Mindfulness as a Time Management Tool
“I have so much to do today, I will have to meditate for twice as long”
Time Management Introduction
The Development Company has been in business for 20 years and throughout the years, requests for in-company Time Management Skills courses have been a constant.
In our society, time management is a major stressor: from magazines and the media, discussions with workers and parents with their family needs – we are bombarded with the message that we don’t have enough time to do what we’d like to do.
So, I thought I’d share some tips here on using Mindfulness to help you with your time management.
Time Management – Working Smarter – Multi Tasking
When I attended a time management skills course many years ago, the theme then was to work smarter by multi tasking. In practise, this meant
• Answer the phone to a colleague and continue adding the columns of figures
• Peel the potatoes and listen to the children talking about their day at school
• Keep your mobile or laptop on to check emails in a meeting or a training event.
The problem is that multi tasking can lead to a cloudy mind. Imagine a saucepan of mixed vegetables on the stove, with the water boiling so much that you can’t see the individual vegetables and if they are cooked enough. With our minds in this state, we are confused and our goals are confused We attend to certain tasks but then others get horribly overdone or overlooked, resulting in missed deadlines.
Mindfulness is about being present in the moment
Mindfulness is essentially about being present in the moment. When we are fully immersed in the moment, we are fully attending, we are fully present and we get fulfilment by being able to focus, mindfully, on one task at a time.
It is like turning down the heat under the saucepan so that you can see into the pot.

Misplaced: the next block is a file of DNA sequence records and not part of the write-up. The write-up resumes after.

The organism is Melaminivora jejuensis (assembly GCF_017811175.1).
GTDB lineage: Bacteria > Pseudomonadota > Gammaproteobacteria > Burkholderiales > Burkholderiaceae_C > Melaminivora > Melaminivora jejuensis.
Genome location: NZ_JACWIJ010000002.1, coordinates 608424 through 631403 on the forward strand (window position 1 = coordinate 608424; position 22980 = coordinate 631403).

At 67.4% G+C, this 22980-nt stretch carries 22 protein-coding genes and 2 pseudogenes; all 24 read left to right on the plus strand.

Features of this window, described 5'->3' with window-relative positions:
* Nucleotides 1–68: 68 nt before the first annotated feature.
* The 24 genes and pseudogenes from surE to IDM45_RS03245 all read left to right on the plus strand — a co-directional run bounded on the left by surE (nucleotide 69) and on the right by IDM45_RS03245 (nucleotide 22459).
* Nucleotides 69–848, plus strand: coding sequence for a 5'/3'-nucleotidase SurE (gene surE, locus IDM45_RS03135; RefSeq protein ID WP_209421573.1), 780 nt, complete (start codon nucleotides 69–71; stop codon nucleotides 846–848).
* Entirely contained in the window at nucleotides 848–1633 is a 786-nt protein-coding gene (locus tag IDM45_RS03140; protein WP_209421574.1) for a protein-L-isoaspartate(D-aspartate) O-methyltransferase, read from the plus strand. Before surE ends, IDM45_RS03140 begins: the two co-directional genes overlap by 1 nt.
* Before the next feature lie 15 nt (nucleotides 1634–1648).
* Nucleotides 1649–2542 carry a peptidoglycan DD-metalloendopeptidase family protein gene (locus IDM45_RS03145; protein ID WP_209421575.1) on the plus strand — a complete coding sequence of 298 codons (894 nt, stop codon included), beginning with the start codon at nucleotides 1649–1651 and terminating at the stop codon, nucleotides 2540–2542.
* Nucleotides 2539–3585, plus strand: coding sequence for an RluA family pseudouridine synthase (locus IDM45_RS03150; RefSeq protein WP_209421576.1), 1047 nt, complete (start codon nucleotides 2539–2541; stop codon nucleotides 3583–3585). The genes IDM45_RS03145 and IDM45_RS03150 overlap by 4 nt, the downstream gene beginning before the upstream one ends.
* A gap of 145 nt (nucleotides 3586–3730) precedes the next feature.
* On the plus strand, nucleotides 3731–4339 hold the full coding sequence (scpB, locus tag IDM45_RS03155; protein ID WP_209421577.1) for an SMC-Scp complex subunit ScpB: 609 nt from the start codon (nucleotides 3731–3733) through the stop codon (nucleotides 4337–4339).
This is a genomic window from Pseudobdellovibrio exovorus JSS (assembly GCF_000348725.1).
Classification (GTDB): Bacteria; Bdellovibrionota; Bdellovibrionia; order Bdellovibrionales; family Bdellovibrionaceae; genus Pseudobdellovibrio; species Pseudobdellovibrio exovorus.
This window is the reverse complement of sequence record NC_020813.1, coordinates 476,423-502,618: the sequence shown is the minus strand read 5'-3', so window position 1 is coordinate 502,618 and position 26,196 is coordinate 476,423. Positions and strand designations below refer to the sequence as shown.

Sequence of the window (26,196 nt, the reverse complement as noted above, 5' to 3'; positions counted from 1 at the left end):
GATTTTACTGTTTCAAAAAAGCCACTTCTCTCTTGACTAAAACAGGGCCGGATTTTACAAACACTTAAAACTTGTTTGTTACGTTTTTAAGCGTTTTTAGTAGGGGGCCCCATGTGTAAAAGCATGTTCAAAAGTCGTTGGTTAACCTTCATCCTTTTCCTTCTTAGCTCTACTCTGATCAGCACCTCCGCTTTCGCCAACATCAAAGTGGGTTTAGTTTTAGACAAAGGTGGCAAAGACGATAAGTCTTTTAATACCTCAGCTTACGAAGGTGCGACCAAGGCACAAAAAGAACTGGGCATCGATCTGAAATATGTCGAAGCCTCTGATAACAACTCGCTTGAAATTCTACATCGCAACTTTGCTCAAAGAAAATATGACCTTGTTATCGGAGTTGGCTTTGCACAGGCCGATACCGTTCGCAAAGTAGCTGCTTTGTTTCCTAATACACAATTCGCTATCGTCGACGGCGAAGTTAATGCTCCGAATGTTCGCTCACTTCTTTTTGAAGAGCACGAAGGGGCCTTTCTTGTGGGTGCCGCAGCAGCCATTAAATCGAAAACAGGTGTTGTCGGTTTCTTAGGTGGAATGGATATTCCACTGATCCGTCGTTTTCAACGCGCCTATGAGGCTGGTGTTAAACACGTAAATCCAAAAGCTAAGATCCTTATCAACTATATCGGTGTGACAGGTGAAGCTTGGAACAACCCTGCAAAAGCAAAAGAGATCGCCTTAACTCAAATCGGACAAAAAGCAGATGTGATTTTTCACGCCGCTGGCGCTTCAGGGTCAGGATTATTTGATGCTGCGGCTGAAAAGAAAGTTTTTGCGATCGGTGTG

Mindfulness – The 3 Steps
How do you start practising mindfulness? Three simple steps.
1. Commit to stop
Set in your calendar to stop for 2 minutes, three times a day. (maybe 11am, 2pm, 4.30pm).
2. In your stop moments, breathe and be mindful
Try one of these techniques:
• Close your eyes and feel the weight of your feet on the floor.
• Keep your eyes open and feel the weight of a pen in your hand. Notice the colour and texture of the pen.
• Watch an insect climb a wall.
• Eat a segment of a Satsuma or grape ‘mindfully’, from peeling to breaking a segment from the pack, to observing it, smelling and chewing it. Attend to the colours, smells, textures and tastes.
• Use your whole body when you stop.
3. With every breath, immerse yourself in the here and now
When I’m gardening I often have a stop moment. If I’m weeding the flower border, the smells and textures, which I would miss if I only focused on doing, enable me to find an inner peace way beyond my sense of ego, purpose and time.
Try the 3 steps for a week. Notice any differences following the stop moments.
I find that by stopping I actually achieve more, not less. I have more clarity about my goals. I have more resilience to bounce back if the day isn’t going to plan. I feel more centred and able to go with the flow.
Gone is multi tasking – rather than juggling lots of tasks at one time, I get satisfaction and enjoyment from attending to one task – like writing this blog on time management.
“Practice not-doing and everything will fall into place.”
Lao-tzu, Tao Te Ching
16 June 2014
Time Management Options
We have a variety of options for you to develop your time management skills, from open courses to self-paced e-learning.
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